Ethiopia: Strikes, unrest in multiple cities of Oromia

Strikes and other forms of signs of unrest reported in six cities of Ethiopia’s largest region Oromia in the past five days. The unrest is linked to an increase in the tax liabilities of medium and small size businesses.

Reports of incidents

Most business firms and local transport services were shut down on Monday in Ambo, Woliso and Ginchi cities.

The first sign of unrest was seen in Ambo last Thursday where two vehicles were attacked. Ambo city, located 120 km west of Addis Ababa, was the hotspot of the protests in 2014 and also in 2016.

Ginchi, 81 km west of Addis Ababa on the road to Ambo, is known as the beginning of the 2016 Oromo protests. Business firms were shutdown at least until noon on Monday, according to HornAffairs’ sources.

About 110 km southwest of Addis Ababa, in Woliso, another spot of last year’s protest, the federal police had to patrol vehicles passing through the main road on Monday. Businesses were shut down and local transport services deserted the roads.

In Burayu, a small town 18 km northwest of Addis Ababa, at least one business firm and a vehicle were hit on Saturday prompting businesses to close up early. Rumors of business shutdown on Monday did not materialize, however.

HornAffairs’ sources reported incidents in areas further south of Addis Ababa as well.

Vehicles were attacked in the outskirts of Shashemene on the main road to Bale, the southern zones of Oromia. Shashemene is 250 km south of Addis Ababa.

Further to the south, 270 km away from Addis Ababa, in Kofele, the police disband a protest attempted by a group of young people.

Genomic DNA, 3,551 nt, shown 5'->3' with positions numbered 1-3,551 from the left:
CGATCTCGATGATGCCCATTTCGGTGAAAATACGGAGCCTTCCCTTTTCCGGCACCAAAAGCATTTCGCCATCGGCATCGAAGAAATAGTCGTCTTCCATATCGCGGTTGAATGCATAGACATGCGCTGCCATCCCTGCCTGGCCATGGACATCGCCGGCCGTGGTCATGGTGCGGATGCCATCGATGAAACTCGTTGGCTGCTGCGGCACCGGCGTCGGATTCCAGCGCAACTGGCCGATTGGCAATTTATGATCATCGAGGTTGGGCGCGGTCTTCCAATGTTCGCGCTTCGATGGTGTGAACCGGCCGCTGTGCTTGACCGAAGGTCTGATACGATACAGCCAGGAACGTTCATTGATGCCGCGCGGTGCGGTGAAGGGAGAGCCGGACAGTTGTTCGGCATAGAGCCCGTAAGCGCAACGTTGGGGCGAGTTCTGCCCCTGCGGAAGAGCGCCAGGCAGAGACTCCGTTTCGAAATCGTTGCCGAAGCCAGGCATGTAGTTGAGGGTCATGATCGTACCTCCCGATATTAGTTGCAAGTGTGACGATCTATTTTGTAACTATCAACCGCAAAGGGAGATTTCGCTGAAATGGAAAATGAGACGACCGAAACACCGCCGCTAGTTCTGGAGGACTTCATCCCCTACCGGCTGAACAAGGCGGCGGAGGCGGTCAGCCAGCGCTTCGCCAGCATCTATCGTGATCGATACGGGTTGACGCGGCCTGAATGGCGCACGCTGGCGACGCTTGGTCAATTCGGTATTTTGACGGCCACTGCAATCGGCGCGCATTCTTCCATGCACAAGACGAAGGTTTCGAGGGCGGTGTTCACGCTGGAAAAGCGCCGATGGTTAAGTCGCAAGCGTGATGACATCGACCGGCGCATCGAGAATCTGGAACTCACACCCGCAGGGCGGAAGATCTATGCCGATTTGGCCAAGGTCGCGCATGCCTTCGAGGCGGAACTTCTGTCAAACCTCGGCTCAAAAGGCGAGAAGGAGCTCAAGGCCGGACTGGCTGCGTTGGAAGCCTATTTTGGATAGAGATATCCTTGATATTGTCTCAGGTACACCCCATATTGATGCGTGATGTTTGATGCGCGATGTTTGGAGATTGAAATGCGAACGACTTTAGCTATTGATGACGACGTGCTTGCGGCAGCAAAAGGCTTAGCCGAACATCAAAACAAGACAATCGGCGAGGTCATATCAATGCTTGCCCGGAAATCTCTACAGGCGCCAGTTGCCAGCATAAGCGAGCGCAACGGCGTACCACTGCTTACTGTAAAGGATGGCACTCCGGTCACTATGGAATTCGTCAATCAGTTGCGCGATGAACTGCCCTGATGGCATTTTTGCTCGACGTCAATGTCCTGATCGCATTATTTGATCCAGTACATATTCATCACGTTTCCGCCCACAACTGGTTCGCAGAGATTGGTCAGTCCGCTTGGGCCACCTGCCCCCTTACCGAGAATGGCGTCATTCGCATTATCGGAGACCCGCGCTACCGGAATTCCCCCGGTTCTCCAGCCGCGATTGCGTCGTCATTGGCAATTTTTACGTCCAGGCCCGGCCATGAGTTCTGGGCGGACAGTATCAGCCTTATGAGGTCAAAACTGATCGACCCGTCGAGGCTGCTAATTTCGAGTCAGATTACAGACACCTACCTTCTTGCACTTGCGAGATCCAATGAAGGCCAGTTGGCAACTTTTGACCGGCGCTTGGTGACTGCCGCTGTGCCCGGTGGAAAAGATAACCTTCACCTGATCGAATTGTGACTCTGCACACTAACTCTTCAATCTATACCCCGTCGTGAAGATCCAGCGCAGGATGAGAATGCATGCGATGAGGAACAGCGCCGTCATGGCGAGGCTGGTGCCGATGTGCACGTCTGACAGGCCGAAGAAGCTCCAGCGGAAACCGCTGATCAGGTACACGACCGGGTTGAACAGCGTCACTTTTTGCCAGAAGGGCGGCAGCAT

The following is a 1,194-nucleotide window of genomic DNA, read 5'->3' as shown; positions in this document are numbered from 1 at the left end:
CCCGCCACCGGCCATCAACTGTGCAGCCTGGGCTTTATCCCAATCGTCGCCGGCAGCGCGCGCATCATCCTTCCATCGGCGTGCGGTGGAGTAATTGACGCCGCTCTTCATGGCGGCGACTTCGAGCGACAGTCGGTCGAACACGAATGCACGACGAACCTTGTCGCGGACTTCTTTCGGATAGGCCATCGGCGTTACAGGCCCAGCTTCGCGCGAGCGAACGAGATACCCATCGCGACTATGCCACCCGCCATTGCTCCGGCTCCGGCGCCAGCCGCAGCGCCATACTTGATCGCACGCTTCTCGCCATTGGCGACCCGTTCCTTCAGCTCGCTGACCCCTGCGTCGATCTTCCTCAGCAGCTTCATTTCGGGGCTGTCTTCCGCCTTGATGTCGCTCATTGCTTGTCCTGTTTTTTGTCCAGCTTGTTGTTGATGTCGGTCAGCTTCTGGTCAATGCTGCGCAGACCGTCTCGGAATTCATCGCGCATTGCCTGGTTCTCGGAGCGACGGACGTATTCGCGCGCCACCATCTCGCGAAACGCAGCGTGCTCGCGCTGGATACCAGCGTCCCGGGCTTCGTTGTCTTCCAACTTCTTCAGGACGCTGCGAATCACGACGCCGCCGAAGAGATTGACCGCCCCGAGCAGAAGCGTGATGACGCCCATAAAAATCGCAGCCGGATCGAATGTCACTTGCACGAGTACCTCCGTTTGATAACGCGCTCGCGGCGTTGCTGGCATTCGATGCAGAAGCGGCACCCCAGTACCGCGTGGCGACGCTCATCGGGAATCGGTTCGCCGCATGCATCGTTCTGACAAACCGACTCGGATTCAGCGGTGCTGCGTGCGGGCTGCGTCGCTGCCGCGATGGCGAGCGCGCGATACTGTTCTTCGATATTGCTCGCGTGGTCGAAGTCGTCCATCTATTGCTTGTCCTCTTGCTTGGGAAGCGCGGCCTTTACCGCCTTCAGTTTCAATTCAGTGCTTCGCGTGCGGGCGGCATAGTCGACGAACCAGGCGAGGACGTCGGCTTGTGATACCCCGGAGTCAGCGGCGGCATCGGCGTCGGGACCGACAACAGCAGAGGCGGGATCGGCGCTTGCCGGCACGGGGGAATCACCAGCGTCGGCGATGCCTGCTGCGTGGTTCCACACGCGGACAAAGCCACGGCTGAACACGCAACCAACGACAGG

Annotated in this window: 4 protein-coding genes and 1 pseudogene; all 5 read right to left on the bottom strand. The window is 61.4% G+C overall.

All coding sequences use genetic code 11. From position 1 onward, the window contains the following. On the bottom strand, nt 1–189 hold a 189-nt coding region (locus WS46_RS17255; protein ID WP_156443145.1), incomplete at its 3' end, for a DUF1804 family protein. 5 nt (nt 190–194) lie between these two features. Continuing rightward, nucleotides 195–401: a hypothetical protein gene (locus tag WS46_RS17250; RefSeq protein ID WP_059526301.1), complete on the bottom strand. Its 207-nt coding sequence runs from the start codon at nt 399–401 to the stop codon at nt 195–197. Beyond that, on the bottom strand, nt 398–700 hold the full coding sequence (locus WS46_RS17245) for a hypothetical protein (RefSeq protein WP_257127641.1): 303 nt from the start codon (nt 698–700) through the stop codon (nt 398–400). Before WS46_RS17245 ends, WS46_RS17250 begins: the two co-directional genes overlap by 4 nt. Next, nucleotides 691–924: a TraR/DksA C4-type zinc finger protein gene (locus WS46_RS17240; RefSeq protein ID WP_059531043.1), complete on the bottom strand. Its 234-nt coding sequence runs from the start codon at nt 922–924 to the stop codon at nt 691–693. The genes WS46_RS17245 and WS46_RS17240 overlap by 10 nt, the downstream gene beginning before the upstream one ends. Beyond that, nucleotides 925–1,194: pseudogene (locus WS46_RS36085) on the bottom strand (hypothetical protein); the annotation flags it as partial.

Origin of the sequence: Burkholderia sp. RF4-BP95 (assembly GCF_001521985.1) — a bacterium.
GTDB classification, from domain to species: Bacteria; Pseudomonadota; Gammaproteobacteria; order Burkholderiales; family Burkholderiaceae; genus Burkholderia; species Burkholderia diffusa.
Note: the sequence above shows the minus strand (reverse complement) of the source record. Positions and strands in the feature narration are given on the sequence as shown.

These two areas as well were hotspots of the 2016 Oromo protests.

Increase in tax liabilities

The trigger of the unrest is believed to be the latest tax assessment which increased the tax liabilities of medium and small size businesses.

The Ethiopian income tax system classifies businesses into three categories – A, B, and C – based on their annual turnover.

Businesses in Category C are not obliged to keep books and accounts. They are subjected to presumptive tax, based on a percentage of turnover.

Tax officers estimate the annual turnover of Category C businesses once in five years. The latest assessment was conducted in the past months and notified to business owners this month – which is the tax payment month for businesses in this category.

Business owners complained the newly assessed turnover is far higher than the previous one and their actual revenue.

The newly assessed amount would increase the annual income tax payable by the businesses. If their turnover is estimated above birr 500,000, they would be re-classified into Category B, which is subject to stricter rules such as keeping a cash register.

The highest rate of complaint appears among businesses re-classified into Category B. According to HornAffairs sources, about one third of businesses in Category B and C lodged appeals in some parts of the region.

The revision of the turnover was conducted across the country including Addis Ababa. In the past week, federal and regional governments started holding town hall meetings to reassure businesses that the estimate is subject to appeal. Officials also claimed that most business owners mistook the estimated turnover as their tax liability, which is perceived as an indication of the government’s intent to hang onto the new estimation.


* Read the follow up news here: Ethiopia: Days of strike against business tax subsides

Daniel Berhane

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